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The Imperative of Professionalization

The 2012 Private-Equity Report
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In This Article
  • The ad hoc managerial practices that worked fine during the early years of private equity are no longer effective.

  • Private-equity firms need to pay closer attention to the management processes governing how people are developed, compensated, and work together.
  • More professional management does not necessarily mean more bureaucracy; it can be achieved while preserving flexibility and fast decision making.

 

The 2012 Private-Equity Report
The shift to operational value creation is creating one final challenge for the private-equity industry. As the staffs at private-equity firms become bigger—and include people with backgrounds and disciplines that go beyond the financial expertise of the industry’s early years—these firms’ organizations are becoming more complex. This complexity will force firms to professionalize their management processes.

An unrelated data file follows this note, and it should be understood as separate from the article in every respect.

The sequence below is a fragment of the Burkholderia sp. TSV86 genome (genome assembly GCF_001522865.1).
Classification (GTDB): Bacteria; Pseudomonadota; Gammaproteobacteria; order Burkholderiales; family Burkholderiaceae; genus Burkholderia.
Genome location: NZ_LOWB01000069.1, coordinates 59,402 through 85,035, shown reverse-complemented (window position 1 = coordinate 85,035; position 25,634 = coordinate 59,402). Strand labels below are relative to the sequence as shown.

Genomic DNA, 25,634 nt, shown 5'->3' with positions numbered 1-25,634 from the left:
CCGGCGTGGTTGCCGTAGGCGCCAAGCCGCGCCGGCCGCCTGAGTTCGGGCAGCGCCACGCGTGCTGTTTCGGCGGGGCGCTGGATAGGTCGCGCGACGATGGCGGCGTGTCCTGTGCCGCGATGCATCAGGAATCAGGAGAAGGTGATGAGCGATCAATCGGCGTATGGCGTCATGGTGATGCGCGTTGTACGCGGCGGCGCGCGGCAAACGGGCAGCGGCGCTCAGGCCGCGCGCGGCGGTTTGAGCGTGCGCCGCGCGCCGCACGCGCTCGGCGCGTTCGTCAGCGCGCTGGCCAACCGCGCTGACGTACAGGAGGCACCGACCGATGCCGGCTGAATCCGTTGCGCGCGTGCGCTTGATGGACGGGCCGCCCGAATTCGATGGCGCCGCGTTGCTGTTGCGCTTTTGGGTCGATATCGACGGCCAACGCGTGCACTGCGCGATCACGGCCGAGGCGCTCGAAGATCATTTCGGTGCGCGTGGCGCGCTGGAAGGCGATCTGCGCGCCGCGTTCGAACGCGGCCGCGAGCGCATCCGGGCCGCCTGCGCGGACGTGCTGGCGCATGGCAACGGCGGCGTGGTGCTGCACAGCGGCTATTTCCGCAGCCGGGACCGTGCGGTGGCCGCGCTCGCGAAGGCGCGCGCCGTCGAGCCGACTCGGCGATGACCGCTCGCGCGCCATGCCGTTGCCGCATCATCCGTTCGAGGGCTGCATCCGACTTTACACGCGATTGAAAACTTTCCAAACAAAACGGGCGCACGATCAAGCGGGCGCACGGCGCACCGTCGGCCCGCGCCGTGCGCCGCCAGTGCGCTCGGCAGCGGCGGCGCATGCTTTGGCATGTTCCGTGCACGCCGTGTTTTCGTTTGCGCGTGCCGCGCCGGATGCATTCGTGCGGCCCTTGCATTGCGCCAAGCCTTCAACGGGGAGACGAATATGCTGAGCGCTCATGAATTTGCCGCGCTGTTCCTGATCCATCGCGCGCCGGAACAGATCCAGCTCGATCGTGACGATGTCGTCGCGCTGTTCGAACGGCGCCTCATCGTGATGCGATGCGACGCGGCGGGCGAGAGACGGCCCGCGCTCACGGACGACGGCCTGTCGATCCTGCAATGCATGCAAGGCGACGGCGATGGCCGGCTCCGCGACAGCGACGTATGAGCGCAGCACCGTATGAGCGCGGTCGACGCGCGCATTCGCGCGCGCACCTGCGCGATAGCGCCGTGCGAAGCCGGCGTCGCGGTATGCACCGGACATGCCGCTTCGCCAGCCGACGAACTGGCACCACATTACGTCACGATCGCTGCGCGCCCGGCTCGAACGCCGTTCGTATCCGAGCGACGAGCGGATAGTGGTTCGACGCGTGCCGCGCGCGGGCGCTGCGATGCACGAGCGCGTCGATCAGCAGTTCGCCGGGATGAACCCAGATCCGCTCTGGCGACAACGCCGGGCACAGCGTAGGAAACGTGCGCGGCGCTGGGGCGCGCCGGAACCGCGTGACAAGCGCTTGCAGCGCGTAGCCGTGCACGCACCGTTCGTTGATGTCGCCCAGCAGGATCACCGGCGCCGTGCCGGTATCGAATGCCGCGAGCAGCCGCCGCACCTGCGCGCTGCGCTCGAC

In a sense, the private-equity industry faces a situation not so different from that of a successful start-up that has become a big company. The ad hoc practices that worked well during its early years are no longer effective. Instead, the company has to take a more structured approach to key internal issues. So, too, do private-equity firms today.

More professional management does not necessarily mean more bureaucracy; it can be achieved in ways that preserve the flexibility and fast decision-making of the traditional private-equity organization. What it does mean, however, is paying closer attention to key internal processes that govern how employees are developed, how they are compensated, and how they work together.

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